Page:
We got to the third house on Wednesday, which was a basement mud-out. A bucket brigade moved five-gallon buckets of mud up the stairs and out the door to be deposited in a mud river flowing down the front lawn to the ditch. My job was handing buckets up the basement stairs, but down below, those who brought rubber boots were shoveling through six inches of mud for most of the day.
The trash pile from the third house. Everything was ruined. Double-bed dump trucks with picking claws roam the area to bring refuse from curbs to the landfill. They started work on Tuesday, bringing loads to a flat area that was a mountaintop before it was strip-mined for coal. The area is economically depressed and hasn’t reinvented itself since the demand for coal decreased. Most residents didn’t have flood insurance, either because they couldn’t afford it or because they didn’t expect the water to get that high.
Near the fourth house, on Friday, some nice Mennonites were serving lunch. They had prepackaged meals, shaded places to sit, and Christian music on the portable speaker. They even had a drive-through. SP was far from the only aid group operating in the area. I saw a men’s Baptist group in yellow shirts and a crew from the Appalachian Christian Project loaned us forked shovels that made quick work of stubborn floorboards.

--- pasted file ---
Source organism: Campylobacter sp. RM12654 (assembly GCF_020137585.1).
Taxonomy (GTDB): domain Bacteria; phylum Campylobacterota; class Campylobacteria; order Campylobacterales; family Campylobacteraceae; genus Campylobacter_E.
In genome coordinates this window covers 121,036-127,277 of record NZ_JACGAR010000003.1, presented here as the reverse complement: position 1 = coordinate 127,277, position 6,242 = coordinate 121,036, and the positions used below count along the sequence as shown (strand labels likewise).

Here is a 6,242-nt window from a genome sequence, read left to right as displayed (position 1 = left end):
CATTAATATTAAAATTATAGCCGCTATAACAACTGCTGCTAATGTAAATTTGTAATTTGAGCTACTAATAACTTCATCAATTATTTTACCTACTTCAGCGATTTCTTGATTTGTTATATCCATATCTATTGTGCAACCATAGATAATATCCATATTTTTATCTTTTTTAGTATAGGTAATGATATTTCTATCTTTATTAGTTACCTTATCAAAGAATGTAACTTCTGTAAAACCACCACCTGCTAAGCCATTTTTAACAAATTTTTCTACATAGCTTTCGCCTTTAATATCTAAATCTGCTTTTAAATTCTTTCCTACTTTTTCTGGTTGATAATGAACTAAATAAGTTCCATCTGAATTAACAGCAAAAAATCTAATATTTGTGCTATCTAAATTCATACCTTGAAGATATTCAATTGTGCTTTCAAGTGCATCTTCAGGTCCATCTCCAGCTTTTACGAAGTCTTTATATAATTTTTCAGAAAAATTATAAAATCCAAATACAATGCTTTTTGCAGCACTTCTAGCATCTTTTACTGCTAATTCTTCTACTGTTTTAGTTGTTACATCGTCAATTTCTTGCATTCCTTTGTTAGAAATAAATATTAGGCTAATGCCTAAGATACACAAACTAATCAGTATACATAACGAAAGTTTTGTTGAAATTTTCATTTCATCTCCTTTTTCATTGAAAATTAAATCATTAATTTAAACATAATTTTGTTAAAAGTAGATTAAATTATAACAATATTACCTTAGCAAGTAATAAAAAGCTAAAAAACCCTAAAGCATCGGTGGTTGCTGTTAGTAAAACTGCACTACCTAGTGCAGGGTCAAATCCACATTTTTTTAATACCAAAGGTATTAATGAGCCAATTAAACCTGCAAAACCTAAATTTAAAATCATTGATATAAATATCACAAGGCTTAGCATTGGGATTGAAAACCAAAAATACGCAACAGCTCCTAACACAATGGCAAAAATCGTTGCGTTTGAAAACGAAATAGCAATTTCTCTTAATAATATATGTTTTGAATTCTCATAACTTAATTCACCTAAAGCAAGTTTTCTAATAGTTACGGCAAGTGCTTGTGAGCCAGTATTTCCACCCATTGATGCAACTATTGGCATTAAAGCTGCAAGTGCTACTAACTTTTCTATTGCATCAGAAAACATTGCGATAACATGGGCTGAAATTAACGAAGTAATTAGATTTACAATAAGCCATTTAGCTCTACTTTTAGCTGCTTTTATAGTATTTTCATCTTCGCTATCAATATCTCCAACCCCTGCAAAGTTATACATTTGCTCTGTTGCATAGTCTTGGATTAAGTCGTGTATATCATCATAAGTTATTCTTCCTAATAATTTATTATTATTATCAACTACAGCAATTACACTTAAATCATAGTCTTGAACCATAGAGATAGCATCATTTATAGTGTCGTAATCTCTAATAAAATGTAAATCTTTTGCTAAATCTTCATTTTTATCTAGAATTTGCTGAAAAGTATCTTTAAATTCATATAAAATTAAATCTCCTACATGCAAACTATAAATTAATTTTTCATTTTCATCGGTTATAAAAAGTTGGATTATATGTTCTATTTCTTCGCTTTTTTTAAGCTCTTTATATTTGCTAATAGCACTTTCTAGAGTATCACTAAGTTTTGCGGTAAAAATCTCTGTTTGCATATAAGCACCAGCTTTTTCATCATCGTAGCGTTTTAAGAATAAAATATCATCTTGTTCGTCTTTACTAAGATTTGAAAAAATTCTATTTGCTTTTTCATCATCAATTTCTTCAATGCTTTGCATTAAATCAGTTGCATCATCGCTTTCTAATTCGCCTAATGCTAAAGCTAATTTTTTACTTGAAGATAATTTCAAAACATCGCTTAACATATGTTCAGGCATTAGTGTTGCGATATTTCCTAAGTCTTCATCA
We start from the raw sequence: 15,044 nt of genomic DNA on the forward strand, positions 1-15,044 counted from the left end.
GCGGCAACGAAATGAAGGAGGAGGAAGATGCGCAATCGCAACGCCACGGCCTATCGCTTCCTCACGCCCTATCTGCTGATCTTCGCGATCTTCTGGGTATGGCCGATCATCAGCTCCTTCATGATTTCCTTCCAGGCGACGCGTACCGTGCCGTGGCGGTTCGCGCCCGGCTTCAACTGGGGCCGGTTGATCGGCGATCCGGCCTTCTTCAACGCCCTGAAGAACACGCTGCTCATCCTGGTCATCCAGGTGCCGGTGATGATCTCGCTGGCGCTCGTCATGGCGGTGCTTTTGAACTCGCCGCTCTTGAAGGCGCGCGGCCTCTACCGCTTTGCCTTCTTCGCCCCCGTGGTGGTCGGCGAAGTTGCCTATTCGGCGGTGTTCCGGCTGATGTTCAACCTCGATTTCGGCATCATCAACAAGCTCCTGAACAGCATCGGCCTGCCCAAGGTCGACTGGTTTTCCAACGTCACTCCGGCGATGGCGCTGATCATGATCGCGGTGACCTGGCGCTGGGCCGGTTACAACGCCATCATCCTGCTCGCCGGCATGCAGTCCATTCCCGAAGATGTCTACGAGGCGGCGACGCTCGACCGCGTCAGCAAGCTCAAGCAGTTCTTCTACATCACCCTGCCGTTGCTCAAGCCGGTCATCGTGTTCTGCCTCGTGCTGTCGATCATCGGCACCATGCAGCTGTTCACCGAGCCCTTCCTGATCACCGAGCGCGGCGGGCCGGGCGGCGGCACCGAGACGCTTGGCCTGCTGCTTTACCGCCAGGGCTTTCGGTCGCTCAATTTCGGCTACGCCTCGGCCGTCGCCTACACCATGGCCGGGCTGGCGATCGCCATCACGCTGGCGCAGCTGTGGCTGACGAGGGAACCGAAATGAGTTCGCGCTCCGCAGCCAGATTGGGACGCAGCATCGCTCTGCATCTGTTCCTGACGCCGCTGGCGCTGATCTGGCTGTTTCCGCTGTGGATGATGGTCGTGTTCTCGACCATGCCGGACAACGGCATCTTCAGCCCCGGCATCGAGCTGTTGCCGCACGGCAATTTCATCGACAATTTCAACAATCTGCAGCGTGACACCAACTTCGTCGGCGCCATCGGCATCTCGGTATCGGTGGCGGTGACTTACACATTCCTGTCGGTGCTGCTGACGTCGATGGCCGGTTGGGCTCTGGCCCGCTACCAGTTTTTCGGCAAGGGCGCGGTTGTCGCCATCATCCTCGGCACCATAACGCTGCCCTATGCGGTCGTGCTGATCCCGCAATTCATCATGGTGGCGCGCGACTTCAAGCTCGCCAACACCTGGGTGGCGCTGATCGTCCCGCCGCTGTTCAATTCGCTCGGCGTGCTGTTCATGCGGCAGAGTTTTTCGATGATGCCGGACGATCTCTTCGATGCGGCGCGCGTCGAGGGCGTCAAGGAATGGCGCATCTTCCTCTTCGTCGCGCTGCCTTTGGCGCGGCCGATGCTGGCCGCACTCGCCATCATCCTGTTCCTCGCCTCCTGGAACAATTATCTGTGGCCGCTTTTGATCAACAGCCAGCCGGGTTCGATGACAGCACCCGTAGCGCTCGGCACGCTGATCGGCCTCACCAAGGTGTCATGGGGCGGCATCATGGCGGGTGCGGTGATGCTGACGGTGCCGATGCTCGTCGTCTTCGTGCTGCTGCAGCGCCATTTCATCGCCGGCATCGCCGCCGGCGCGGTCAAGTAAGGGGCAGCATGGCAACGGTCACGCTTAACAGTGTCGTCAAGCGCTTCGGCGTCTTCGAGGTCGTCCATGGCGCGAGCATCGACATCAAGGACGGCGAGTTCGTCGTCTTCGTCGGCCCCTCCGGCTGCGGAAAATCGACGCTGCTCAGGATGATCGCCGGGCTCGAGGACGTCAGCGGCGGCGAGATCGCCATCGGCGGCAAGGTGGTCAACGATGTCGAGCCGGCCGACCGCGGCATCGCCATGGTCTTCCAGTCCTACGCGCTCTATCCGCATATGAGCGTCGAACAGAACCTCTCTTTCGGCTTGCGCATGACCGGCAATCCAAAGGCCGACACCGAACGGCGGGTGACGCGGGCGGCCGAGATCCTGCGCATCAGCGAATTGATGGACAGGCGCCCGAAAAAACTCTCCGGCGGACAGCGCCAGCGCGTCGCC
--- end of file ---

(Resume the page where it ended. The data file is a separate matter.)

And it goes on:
The fourth house had a mud-out component. About six volunteers from West Virginia Gassaway Baptist Church worked in the dark to clear it out. Working with volunteers in their 60s and 70s are doing this sort of thing is great motivation when I’m feeling lazy. One of the guys from Gassaway uses four of his six vacation weeks each year volunteering and looks forward to retirement so he can do more.
A kind local named Shane let me charge my car in his garage overnight before heading home. He plans to provide free insulation through one of his businesses once flooded homes have dried out. The local response to this disaster is stronger than any I’ve yet witnessed. Friends, family, and neighbors helping each other out as much as they can. It seems people in this area were already accustomed to depending on each other to get by and the flood was a test of resilience they were prepared to respond to with teamwork.
On the drive home, there was a lot of time to reflect on the things that were said and done. I became thankful for people who listen and respond to the still, small voice that tells them how to catch someone that steps out in faith.
Matt Meehan is Roser’s Financial Administrator. He is also a Stephen Minister and often follows the call to volunteer for Hands On Missions, especially Samaritan’s Purse disaster-relief missions.